Hewlett-Packard Co. unveiled two new cell phones Wednesday, pushing deeper into the lucrative cell phone arena and broadening the array of equipment it can sell to large companies.
The iPAQ 600 Series Business Navigator looks and functions like a cell phone and includes a navigation feature with 3-D maps. It's HP's second cell phone, coming on the heels of the Voice Messenger announced in February.
The company also announced the iPAQ 900 Series Business Messenger, a smart phone with a full keyboard that follows another full-keyboard model introduced last year.
Palo Alto-based HP unveiled the phones at a major launch in New York. Both run on the latest in third-generation, or 3G, high-speed networks. No carriers have been announced yet, but HP said the phones are planned to work with most major carriers.
The new phones are a key part of HP's efforts to expand its iPAQ brand of handheld products beyond PDA devices, which still sell briskly, though their popularity is fading in favor of more phone-like gadgets.
HP, which supplanted Dell Inc. last year as the No. 1 seller of PCs worldwide, is better known for its PCs and extremely profitable printer ink than its handheld devices.
Still, HP is a major player in the PDA world, ranking second behind market-leader Palm Inc. in worldwide PDA sales for the first half of 2007, according to market research firm IDC. More than 22 percent of the 1.6 billion PDAs sold in that period were HP products, according to IDC.
But the rise of smart phones has pressured PDA makers. The success of gadgets like Research In Motion Ltd.'s BlackBerry and Palm's Treo — and now Apple Inc.'s iPhone — is prodding handheld device makers to beef up their offerings in an increasingly Internet-connected world.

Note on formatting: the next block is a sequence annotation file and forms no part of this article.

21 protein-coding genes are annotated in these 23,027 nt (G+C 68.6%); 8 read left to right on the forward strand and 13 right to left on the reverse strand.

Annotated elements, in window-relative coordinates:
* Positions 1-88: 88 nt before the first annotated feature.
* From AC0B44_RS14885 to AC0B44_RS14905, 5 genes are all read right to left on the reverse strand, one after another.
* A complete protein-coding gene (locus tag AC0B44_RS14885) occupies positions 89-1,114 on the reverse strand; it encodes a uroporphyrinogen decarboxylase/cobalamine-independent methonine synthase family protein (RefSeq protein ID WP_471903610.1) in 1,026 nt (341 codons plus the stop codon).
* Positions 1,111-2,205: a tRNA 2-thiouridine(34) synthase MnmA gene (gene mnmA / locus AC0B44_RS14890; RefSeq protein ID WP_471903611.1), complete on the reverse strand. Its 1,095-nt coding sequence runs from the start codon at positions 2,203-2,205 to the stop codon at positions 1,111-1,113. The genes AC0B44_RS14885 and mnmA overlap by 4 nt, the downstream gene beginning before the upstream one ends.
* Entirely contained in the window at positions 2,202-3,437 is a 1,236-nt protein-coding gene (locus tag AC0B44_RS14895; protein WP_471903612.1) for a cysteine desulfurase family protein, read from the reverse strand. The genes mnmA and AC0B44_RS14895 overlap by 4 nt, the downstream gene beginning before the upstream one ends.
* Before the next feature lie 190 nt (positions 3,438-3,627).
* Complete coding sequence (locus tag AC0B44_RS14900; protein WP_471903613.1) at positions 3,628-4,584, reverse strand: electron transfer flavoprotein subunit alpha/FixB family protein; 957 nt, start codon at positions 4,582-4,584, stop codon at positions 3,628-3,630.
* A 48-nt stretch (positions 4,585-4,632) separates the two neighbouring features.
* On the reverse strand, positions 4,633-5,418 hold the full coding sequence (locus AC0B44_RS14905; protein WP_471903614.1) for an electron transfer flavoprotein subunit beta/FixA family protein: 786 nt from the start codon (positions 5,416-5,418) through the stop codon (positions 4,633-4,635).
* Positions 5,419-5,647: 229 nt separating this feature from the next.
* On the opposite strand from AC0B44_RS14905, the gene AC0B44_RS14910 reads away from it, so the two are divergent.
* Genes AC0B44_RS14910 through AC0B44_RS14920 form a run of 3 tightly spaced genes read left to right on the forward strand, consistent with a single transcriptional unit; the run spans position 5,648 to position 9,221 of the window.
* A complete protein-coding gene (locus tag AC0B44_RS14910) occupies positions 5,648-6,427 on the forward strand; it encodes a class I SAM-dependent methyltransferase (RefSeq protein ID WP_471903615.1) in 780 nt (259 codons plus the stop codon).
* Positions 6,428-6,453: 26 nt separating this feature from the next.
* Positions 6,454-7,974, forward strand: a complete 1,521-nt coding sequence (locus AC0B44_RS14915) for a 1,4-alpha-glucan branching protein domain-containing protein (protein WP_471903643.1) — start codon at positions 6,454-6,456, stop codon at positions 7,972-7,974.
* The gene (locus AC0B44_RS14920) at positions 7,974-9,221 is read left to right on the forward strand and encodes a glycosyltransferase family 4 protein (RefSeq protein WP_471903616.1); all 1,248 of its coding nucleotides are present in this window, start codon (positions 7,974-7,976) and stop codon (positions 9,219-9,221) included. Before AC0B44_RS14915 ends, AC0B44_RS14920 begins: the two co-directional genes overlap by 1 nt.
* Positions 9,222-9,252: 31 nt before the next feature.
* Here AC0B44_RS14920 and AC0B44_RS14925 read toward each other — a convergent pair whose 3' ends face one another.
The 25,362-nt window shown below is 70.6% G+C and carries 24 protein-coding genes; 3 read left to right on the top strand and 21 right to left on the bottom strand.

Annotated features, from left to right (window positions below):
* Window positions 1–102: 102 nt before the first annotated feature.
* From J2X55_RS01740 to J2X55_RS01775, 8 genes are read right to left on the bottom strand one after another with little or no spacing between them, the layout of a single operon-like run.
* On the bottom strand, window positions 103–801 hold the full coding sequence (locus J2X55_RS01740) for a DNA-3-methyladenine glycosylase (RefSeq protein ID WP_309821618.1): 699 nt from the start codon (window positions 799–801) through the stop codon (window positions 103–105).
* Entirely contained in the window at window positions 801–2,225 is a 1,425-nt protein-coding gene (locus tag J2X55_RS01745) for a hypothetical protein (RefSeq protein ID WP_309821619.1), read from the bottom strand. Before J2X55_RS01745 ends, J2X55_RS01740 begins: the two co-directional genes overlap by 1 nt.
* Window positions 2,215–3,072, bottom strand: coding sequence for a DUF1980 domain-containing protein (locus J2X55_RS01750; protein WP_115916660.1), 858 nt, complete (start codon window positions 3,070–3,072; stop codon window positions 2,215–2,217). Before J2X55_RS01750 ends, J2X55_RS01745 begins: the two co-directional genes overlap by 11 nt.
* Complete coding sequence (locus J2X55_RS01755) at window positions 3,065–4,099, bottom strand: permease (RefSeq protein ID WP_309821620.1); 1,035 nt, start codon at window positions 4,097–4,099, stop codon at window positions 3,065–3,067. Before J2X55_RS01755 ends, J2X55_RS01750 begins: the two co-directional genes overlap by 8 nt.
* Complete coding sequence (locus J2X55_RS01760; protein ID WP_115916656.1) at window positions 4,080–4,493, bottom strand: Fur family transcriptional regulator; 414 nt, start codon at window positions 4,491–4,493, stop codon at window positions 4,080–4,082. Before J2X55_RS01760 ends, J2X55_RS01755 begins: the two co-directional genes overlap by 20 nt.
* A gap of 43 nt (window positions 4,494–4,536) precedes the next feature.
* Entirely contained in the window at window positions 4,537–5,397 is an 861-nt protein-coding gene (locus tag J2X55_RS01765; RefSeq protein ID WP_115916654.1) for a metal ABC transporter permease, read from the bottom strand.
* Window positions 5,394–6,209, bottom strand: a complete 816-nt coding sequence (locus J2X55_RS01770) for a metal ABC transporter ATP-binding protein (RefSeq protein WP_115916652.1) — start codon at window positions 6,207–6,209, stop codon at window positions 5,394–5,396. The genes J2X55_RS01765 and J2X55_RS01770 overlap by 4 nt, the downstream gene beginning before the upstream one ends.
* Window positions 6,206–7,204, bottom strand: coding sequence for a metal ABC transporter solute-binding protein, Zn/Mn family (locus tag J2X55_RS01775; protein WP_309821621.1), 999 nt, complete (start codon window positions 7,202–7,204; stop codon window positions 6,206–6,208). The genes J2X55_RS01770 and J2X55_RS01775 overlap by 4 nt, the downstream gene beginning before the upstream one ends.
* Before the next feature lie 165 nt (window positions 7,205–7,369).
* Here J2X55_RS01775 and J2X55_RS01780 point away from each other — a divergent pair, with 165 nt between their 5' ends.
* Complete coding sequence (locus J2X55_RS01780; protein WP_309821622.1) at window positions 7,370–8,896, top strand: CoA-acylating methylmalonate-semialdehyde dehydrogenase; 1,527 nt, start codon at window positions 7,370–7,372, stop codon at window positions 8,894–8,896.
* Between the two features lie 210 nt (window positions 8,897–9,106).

PDAs are increasingly seen as companions to cell phones and smart phones instead of the all-in-one device they were once were, said Gene Wang, vice president of marketing for HP's handhelds unit.
"It's less that the PDA business is going away, and more that, especially with the new 3G networks coming out, you can put so many new features and services to work," Wang said. "It really brings the enterprise the productivity they're looking for."
When it comes to smart phones, HP is clearly still the newcomer. Less than one percent of the 53 million smart phones shipped during the first six months of the year were HP products, according to IDC.
Analysts said the company is facing an uphill battle as it fights entrenched competitors in the market of mobile devices sold to businesses.
But it also has deep pockets and tight relationships with customers who for years have relied on HP servers, PCs and services, analysts said.
"They're facing some stiff, stiff competition, and they're also walking a road where there's a lot of charred wreckage," said Crawford Del Prete, an IDC analyst. "But they're also HP and they have a lot of resources to do this."
The two phones were announced Wednesday as HP took the wraps off a slew of products from its Personal Systems Group, the division that brought in $29.2 billion in sales last year and includes consumer and business PCs, plasma and LCD flat-screen televisions and PDAs.